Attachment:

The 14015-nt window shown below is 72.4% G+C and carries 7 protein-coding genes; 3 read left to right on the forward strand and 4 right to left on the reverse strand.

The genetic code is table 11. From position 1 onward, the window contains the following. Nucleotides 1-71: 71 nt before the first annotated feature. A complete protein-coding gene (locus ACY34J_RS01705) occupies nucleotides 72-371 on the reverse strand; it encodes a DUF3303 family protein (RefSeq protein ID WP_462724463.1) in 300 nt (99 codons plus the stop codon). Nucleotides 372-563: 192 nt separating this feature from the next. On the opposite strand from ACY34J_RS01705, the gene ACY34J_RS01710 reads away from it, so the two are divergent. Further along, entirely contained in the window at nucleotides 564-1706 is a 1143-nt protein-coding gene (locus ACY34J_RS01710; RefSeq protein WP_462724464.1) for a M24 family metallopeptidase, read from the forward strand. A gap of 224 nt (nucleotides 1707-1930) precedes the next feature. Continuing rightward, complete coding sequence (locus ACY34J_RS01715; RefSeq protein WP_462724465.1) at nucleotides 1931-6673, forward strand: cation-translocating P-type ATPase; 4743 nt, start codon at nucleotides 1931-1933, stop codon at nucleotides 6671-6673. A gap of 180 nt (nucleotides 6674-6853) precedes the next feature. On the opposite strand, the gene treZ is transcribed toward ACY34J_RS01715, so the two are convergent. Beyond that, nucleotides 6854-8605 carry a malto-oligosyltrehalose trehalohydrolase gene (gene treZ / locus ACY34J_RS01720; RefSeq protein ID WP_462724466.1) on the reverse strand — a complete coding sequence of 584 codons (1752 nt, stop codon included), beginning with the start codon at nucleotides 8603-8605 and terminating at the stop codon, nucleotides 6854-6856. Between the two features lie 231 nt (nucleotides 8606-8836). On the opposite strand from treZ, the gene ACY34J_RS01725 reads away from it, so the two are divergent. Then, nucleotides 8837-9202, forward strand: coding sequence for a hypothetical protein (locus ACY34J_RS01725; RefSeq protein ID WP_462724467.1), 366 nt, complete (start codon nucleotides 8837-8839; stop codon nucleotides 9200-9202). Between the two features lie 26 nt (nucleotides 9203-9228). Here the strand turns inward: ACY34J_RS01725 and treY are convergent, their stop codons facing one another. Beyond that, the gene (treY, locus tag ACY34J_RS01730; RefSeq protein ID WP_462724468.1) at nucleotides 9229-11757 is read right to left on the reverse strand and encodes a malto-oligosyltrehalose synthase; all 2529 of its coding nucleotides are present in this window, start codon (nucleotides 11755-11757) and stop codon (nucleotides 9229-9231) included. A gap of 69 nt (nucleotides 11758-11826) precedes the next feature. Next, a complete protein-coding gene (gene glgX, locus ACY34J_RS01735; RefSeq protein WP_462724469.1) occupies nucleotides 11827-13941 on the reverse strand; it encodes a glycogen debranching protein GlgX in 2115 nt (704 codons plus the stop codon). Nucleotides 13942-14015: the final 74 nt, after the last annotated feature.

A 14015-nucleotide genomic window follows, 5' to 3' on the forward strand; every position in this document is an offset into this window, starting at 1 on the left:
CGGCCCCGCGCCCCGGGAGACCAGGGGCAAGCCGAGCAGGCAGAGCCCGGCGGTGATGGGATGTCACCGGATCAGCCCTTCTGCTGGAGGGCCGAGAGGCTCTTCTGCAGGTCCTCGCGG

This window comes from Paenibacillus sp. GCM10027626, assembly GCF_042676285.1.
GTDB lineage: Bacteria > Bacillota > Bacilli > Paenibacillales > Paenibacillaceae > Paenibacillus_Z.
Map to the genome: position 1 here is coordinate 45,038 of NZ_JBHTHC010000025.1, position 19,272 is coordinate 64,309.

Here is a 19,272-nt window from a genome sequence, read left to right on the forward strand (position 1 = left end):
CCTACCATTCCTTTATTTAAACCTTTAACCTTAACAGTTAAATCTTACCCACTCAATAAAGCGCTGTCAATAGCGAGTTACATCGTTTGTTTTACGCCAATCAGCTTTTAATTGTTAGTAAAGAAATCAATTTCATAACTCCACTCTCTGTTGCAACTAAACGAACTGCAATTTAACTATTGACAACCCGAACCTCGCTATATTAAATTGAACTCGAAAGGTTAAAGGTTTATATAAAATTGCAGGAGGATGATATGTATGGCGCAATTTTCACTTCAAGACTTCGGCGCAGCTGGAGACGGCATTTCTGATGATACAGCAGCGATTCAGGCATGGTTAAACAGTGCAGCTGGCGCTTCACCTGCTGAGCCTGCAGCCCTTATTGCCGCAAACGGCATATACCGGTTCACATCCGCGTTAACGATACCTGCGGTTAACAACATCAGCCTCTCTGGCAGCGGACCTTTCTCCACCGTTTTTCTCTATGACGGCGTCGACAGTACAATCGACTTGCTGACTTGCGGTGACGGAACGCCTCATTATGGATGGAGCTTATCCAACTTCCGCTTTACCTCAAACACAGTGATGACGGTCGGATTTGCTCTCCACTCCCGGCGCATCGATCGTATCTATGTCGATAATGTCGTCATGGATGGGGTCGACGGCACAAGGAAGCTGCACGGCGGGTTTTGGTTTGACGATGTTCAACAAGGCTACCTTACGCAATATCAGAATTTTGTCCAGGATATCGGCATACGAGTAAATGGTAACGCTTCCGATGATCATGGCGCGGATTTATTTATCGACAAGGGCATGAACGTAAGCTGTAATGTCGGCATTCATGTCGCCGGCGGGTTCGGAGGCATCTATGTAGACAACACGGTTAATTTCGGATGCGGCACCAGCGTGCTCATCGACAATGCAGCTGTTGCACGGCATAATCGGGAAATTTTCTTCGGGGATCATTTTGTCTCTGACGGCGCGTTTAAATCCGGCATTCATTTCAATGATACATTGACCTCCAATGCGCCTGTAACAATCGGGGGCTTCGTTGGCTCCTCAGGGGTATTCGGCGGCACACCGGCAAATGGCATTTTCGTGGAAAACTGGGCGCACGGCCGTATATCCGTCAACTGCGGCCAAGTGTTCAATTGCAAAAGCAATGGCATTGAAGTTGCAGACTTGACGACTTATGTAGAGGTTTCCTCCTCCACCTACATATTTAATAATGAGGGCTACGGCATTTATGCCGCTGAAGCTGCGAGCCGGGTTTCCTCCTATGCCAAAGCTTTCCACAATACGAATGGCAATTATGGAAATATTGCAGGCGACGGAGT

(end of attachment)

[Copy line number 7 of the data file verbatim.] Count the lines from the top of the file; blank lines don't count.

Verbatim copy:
Map to the genome: position 1 here is coordinate 45,038 of NZ_JBHTHC010000025.1, position 19,272 is coordinate 64,309.